It is no surprise that financial crime has grown in the past year, with 56% of UK businesses reporting being victims of some kind of fraud according to a PricewaterhouseCoopers (PwC) survey
This is higher than the global average of 47%, and quite understandable when read alongside the UK government’s own report showing that nearly half (46%) of all businesses have been the victim of cybercrime in 2020 alone. Money laundering and terrorist financing are similarly huge industries: the National Crime Agency (NCA) considers it a ‘reasonable possibility’ that the scale of money laundering in the UK is in the hundreds of billions of pounds.
Given how pervasive digital crime is, the overall trajectory of the payments industry might seem counter-intuitive. More transactions are taking place online than ever before, meaning that finding fraudulent transactions is like finding a needle in a haystack that keeps growing. With millions of transactions being processed each day comes the need for regulation, so everyone at every step of the payment processing journey needs to ensure that they are compliant with evolving legislation. Because markets are increasingly global, they will also have to comply with potentially dozens more regulatory regimes from around the world. So how can organisations ensure that they are compliant while still giving customers the fast, pain-free services that they need? If we are to look at recent developments like the UK’s Kalifa Review of Fintech, we find that current systems like Anti-Money Laundering (AML) legislation and Know Your Customer (KYC) requirements are just the start. Regulations are going to keep evolving, Fintech companies will have to evolve to keep up and new regulations will have to be created for new and innovative technologies. So, how can companies keep up?
AI and RegTech working together to prevent fraud
A new wave of Regulatory Technology (RegTech) that utilises artificial intelligence (AI) alongside human expertise can now play a major role in assisting compliance teams with, not just complying with regulations, but preventing fraud and money laundering.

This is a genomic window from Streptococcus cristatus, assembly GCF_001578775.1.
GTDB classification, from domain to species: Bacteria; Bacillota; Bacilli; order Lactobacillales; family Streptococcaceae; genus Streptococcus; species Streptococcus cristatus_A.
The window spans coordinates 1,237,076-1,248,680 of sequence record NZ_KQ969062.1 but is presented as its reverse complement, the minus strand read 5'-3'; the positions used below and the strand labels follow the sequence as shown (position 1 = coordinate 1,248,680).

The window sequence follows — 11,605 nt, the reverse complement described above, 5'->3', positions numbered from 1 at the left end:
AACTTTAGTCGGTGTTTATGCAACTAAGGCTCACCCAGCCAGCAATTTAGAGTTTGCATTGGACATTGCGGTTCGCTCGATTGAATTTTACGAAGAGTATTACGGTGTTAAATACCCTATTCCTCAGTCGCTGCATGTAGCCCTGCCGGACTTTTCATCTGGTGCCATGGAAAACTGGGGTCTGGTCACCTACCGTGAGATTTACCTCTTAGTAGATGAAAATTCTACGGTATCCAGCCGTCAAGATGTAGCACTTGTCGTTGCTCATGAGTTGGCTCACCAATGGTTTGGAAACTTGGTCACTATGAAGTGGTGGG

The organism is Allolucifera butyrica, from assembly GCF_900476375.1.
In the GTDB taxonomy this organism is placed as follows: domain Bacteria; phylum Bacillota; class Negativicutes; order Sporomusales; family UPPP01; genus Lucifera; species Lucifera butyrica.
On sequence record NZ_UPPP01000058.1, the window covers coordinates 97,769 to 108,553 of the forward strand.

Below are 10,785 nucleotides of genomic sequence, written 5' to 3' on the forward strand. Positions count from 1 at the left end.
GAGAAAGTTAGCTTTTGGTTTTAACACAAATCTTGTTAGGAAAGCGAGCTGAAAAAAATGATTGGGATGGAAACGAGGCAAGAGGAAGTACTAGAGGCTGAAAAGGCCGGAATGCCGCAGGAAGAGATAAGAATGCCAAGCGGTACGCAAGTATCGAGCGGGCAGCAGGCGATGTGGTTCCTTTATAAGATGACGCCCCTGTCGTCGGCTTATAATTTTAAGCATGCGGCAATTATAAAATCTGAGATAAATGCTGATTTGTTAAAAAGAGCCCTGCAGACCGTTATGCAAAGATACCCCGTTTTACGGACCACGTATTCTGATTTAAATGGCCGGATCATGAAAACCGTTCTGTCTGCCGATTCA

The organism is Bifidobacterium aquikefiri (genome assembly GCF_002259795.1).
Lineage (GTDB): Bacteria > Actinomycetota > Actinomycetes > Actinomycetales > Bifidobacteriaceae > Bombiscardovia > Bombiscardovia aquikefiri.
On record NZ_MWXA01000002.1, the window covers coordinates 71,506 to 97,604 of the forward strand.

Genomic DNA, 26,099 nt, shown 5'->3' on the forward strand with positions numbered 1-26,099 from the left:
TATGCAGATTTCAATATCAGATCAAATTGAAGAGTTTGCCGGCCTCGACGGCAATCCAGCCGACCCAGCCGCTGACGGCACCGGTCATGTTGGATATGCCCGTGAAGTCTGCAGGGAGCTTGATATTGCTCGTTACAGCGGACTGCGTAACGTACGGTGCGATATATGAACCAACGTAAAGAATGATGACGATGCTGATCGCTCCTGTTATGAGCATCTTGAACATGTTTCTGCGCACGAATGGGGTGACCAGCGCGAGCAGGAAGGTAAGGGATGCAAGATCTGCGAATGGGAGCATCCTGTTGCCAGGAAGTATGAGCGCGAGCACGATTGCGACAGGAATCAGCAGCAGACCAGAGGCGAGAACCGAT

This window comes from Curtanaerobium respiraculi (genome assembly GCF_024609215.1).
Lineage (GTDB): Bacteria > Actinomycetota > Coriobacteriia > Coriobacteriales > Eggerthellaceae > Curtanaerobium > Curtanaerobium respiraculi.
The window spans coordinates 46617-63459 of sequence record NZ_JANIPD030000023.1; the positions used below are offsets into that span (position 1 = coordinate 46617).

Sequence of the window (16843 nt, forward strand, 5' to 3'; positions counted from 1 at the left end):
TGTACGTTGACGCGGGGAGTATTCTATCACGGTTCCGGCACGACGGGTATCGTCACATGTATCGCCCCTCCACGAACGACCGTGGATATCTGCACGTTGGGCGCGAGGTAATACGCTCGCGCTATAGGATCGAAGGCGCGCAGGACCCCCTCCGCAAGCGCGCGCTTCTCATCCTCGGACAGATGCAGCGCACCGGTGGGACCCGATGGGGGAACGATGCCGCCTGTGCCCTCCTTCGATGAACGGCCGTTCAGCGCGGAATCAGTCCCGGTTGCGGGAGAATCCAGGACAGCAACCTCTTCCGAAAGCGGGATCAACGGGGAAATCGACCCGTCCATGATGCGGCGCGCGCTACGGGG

Rather than having developers rewrite systems each time legislation changes, the new breed of AI-enabled RegTech can ‘learn’, interpret and comply with applicable laws, including KYC and AML. No system will ever be perfect – there is still the need for human oversight and there is still the possibility for criminals to find loopholes. These criminals are increasingly using technology to exploit weak links in regulatory frameworks, but as fast as they can move to deploy new schemes, machine learning systems will be able to counter them.
What are the barriers to AI technology adoption?
AI-based technology has moved beyond an experimental phase and is ready to become a competitive differentiator in financial services, but there is still a level of reticence on the part of the industry when it comes to what many perceive as handing over compliance to machines.
Traditionally, banks and other companies that handle monetary transactions have had to be conservative in nature. Data tends to be housed in silos, often on legacy systems, rather than having it be visible across the whole organisation, which allows AI-based systems to get the greatest value. There is also the problem of ‘legacy thinking’: the tendency of departments within organisations to become stuck in their ways and resist change, perhaps because they believe that their jobs will be under threat by technology that reduces the need for human intervention.
Then there is the matter of cost. Financial organisations are having their profit margins squeezed by challenger banks and fintech companies, not to mention the current global economy. Although many decision-makers would probably understand that switching to AI-enabled RegTech would save them money in the medium to long term, they may not be able to justify the cost in the short term.
Now is the time to act
As mentioned, fraud increased substantially during the pandemic. This was only possible however because of an equally huge increase in the number of people using tech. COVID-19 has accelerated digital transformation in the financial sector as actors at all levels try to keep up with demands for services that work as quickly and seamlessly as the rest of our digital lives. RegTech and AI allow companies to address some of the problems caused by these trends quickly and with little ongoing cost, but an understanding of the value of AI in business needs to be there first.
Many firms are ready to demonstrate the value of this fast-moving technology, and we are witnessing the market begin to see its amazing potential.
About the author
Jane Jee is CEO at Kompli-Global. After qualifying as a barrister, Jane worked in commercial and legal roles in compliance, credit and payments. She was Managing Director at Access credit cards and a Director at Worldpay Plc.
Featured image: ©Twenty20